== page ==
My brother recently got robbed in Thailand. He wasn’t hurt or anything, but they took all his money so he was broke. I found a way to save him and all, but if he would have followed some of my advice, he could have saved himself. When you travel, how much money do you take? Is it in cash or card? Where do you store the cash? Where do you store the card? I’ve collected a few of my best tips and input them for you below!


If you missed the blog post mentioned above, CLICK HERE


When I travel, I always carry cash. I don’t mean just a couple twentys in my pocket, I mean I sit down and try to calculate how much money I will need for my whole trip, and I go retrieve that amount from my bank. This might sound risky to some of you, and it quite possibly could be if you’re not careful, but I’ve found this method to work best for me, and here’s why:


  1. When you travel, especially to third world countries, credit cards/debit cards are not as widely accepted as they are in places like America. You’ll be hard pressed trying to find someone in a souk with an available chip reader, or even card reader if we’re being honest. These money transfers are normal here, but most people in other countries use cold hard cash.

  2. Your next thought might be to simply head to an ATM machine while you’re traveling. This way you will not need to carry a large amount of cash, and you’ll still be able to buy things from the supermarkets, souks, and food carts without worrying about whether they have a card reader. Wrong. Most countries, specifically those in the third world, do not have easy access to ATMs. If you’re in a major city, you might have an easier time finding one, but if your location is rural, you might be out of luck. Now you’re stuck with a piece of plastic that isn’t worth more than materials used to create it.

  3. Cash is a universal language. You can never go wrong with it, and it is always accepted. America is one of the only countries where credit is a thing. Credit is not really a thing in a lot of other countries. If you want something, you’re paying cash. For my family members in Sudan that means paying cash for a car or even a house. These people get really good at saving/hiding/carrying large sums of money.

So now that you know that cash is the way to go, how do you protect yourself from things like theft and robbery? The painful truth is that you’re bound to get targeted as a tourist at some point and have something taken from you. Especially you loud Americans! You just draw attention to yourselves, don’t you? (Haha, I’m American too guys, calm down). It will become painstakingly clear in certain countries (China, for example) that you aren’t a native. This makes you more susceptible to robbery and theft because perpetrators know you didn’t travel halfway across the world broke. There are certain things that you can do to protect yourself though, so pay close attention!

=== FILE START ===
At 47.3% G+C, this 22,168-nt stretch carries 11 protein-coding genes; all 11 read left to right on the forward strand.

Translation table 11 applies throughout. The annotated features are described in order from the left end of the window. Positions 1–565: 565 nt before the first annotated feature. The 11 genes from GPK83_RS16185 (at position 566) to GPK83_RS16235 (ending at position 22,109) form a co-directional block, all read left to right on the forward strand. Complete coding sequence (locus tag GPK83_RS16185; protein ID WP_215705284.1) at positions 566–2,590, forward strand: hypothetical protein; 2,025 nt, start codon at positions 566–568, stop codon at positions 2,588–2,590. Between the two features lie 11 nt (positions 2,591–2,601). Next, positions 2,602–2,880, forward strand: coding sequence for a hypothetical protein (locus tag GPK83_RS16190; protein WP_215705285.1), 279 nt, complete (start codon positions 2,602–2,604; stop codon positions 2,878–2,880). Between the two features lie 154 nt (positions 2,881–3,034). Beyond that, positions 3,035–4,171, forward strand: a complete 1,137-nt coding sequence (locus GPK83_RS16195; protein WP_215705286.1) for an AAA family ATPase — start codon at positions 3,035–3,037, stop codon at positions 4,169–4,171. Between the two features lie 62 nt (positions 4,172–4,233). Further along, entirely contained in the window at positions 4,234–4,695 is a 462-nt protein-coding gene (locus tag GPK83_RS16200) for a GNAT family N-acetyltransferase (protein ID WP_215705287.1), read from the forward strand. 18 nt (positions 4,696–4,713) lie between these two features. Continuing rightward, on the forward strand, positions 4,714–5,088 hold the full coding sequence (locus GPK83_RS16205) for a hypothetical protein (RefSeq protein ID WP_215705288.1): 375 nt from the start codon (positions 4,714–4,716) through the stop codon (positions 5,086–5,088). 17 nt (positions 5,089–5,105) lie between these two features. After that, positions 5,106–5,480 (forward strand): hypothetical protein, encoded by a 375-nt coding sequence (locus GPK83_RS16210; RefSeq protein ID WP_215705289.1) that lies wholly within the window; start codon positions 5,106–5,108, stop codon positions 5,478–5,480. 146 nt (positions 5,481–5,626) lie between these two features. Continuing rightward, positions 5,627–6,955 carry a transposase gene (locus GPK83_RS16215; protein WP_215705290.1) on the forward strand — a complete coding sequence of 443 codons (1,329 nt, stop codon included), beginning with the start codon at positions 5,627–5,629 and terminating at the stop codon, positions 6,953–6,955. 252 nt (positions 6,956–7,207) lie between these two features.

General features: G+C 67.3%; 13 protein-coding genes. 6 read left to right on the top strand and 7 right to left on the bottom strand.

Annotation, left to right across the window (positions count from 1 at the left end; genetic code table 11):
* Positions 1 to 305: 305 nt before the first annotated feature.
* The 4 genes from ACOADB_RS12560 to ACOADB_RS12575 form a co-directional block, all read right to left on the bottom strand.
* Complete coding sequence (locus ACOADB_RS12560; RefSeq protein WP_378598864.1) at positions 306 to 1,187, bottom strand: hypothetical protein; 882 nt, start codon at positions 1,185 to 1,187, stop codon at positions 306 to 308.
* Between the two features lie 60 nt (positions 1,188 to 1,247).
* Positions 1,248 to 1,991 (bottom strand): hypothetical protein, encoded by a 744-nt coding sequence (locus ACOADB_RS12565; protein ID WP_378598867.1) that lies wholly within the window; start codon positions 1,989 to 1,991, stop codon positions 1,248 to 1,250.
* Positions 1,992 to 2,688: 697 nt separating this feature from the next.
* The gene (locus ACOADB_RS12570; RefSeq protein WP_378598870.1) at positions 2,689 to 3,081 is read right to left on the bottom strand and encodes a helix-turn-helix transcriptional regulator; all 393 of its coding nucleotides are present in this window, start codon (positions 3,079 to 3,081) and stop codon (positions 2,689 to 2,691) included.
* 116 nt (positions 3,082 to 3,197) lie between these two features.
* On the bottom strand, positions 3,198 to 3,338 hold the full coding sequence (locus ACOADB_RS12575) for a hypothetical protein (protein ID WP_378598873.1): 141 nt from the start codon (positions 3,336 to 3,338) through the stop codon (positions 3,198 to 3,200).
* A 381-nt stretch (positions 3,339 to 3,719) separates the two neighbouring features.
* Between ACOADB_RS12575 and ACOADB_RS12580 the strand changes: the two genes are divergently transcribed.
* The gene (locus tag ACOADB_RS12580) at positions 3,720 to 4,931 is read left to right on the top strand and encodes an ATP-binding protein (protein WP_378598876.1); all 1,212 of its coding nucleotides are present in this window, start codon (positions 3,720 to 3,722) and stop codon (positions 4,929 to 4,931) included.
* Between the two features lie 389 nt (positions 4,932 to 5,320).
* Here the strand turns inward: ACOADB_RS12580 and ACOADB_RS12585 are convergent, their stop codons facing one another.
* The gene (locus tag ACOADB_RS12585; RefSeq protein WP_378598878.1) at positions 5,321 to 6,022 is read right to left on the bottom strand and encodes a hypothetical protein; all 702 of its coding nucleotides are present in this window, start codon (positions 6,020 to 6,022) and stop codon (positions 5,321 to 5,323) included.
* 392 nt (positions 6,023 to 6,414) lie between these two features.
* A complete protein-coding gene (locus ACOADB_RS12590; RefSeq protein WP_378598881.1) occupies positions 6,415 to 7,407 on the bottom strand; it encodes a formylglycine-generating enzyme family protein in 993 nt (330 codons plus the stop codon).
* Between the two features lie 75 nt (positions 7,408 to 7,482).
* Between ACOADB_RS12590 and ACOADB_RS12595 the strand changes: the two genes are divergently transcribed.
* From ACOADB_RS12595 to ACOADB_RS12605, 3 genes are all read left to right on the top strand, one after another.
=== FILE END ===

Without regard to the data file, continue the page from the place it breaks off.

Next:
The first thing you’ll need is a great hiding place. Consider this  ( hidden pocket underwear) or this (creating a secret pocket in your clothing). If neither appeal to you, as neither appealed to me, then you can try what’s worked well for me so far. I travel lightly, usually with just a carry-on or something like this. This will be considered by “big suitcase”. Inside my big suitcase, I always have a smaller bag for daytrips. I like to bring my trusted Jansport along, or any other bag with tons of zippers. This makes it easy for me to keep track of my things.


So, when I retrieve my big amount of cash from the bank, I usually divide it up into smaller portions. In my big suitcase I will take random pieces of clothing and wrap my money in them. These “money clothes” are scattered all throughout the suitcase. Whenever I’m leaving my hostel/housestay/hotel, I lock my “big suitcase”. My small day bag will have just enough money for that day. Nothing more, nothing less.


This way, if I was targeted for a robbery/theft while I was out, they would only get a small percentage of the money I brought. They would get something, but not everything. Now, if someone considers robbing my big suitcase, and actually figures out a way to break the lock to get in, their first glance will reveal nothing but clothing and toiletries. They would have to take the time to unroll each piece of clothing to find my money. The hope is that once they find a stash in a piece of clothing, they’ll think that’s all the money I’ve got and leave the rest alone. This is why you want to divide the money up. Their theft leaves me short, but not broke.


This is where my brother probably went wrong on his adventure. Traveling with just one backpack makes things lighter and seemingly easier, but it doesn’t allow for this sort of “security”. Now if someone just picks up my whole suitcase and dips then I’m sure I’d be shit out of luck, but I haven’t heard too many of those stories.


It’s all about minimizing the damage. We have to prepare for it, because there is a good chance it could happen to us. The hope is that when it happens, we are prepared. I’m out here trying to outsmart criminals. WHAT’S GOOD!


Let me know what your money security tips are in the comments below!


Happy Wandering...

I'm a Hero/Heroine: It's Really No Big Deal (But It Is)

I'm pretty much a heroine. No, not the drug you ignorant cracks... the female hero kindNot to brag or anything, but I'm a savior, some might call me a prophet of sorts. I'm humbled, really. My humbleness comes from my hero stature. Did you catch that though? I'M A HERO. Please, save your applause. Any of you would have done it if you were in my position. It was nothing really, I just did what I had to do. Just casually hero-ing out here. No big deal.